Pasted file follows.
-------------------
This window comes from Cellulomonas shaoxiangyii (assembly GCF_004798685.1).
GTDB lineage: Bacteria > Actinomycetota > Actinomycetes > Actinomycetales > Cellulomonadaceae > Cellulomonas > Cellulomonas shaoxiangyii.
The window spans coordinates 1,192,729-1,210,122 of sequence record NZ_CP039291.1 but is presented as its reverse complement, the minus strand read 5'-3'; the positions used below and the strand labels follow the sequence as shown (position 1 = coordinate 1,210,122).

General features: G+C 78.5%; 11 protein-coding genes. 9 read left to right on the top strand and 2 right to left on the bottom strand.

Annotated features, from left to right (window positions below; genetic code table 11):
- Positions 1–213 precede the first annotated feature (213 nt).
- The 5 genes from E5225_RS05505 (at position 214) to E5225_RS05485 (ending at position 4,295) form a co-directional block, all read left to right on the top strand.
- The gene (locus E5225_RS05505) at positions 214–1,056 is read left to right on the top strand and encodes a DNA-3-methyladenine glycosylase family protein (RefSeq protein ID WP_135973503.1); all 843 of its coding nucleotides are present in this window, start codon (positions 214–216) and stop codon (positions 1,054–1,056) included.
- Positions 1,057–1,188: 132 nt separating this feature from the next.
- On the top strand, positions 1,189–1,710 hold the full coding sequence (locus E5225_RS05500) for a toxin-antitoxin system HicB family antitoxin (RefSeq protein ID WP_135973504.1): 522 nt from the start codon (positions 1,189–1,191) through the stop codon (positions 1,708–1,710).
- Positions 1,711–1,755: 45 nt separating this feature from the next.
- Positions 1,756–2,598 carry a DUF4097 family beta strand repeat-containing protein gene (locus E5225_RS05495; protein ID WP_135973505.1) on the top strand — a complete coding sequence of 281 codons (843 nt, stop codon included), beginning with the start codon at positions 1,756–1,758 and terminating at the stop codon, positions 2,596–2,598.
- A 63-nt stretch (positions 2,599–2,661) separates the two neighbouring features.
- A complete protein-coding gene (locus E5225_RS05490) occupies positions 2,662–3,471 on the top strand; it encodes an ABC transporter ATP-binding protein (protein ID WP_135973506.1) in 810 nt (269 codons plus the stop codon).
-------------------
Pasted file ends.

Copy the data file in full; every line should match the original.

This window comes from Cellulomonas shaoxiangyii (assembly GCF_004798685.1).
GTDB lineage: Bacteria > Actinomycetota > Actinomycetes > Actinomycetales > Cellulomonadaceae > Cellulomonas > Cellulomonas shaoxiangyii.
The window spans coordinates 1,192,729-1,210,122 of sequence record NZ_CP039291.1 but is presented as its reverse complement, the minus strand read 5'-3'; the positions used below and the strand labels follow the sequence as shown (position 1 = coordinate 1,210,122).

General features: G+C 78.5%; 11 protein-coding genes. 9 read left to right on the top strand and 2 right to left on the bottom strand.

Annotated features, from left to right (window positions below; genetic code table 11):
- Positions 1–213 precede the first annotated feature (213 nt).
- The 5 genes from E5225_RS05505 (at position 214) to E5225_RS05485 (ending at position 4,295) form a co-directional block, all read left to right on the top strand.
- The gene (locus E5225_RS05505) at positions 214–1,056 is read left to right on the top strand and encodes a DNA-3-methyladenine glycosylase family protein (RefSeq protein ID WP_135973503.1); all 843 of its coding nucleotides are present in this window, start codon (positions 214–216) and stop codon (positions 1,054–1,056) included.
- Positions 1,057–1,188: 132 nt separating this feature from the next.
- On the top strand, positions 1,189–1,710 hold the full coding sequence (locus E5225_RS05500) for a toxin-antitoxin system HicB family antitoxin (RefSeq protein ID WP_135973504.1): 522 nt from the start codon (positions 1,189–1,191) through the stop codon (positions 1,708–1,710).
- Positions 1,711–1,755: 45 nt separating this feature from the next.
- Positions 1,756–2,598 carry a DUF4097 family beta strand repeat-containing protein gene (locus E5225_RS05495; protein ID WP_135973505.1) on the top strand — a complete coding sequence of 281 codons (843 nt, stop codon included), beginning with the start codon at positions 1,756–1,758 and terminating at the stop codon, positions 2,596–2,598.
- A 63-nt stretch (positions 2,599–2,661) separates the two neighbouring features.
- A complete protein-coding gene (locus E5225_RS05490) occupies positions 2,662–3,471 on the top strand; it encodes an ABC transporter ATP-binding protein (protein ID WP_135973506.1) in 810 nt (269 codons plus the stop codon).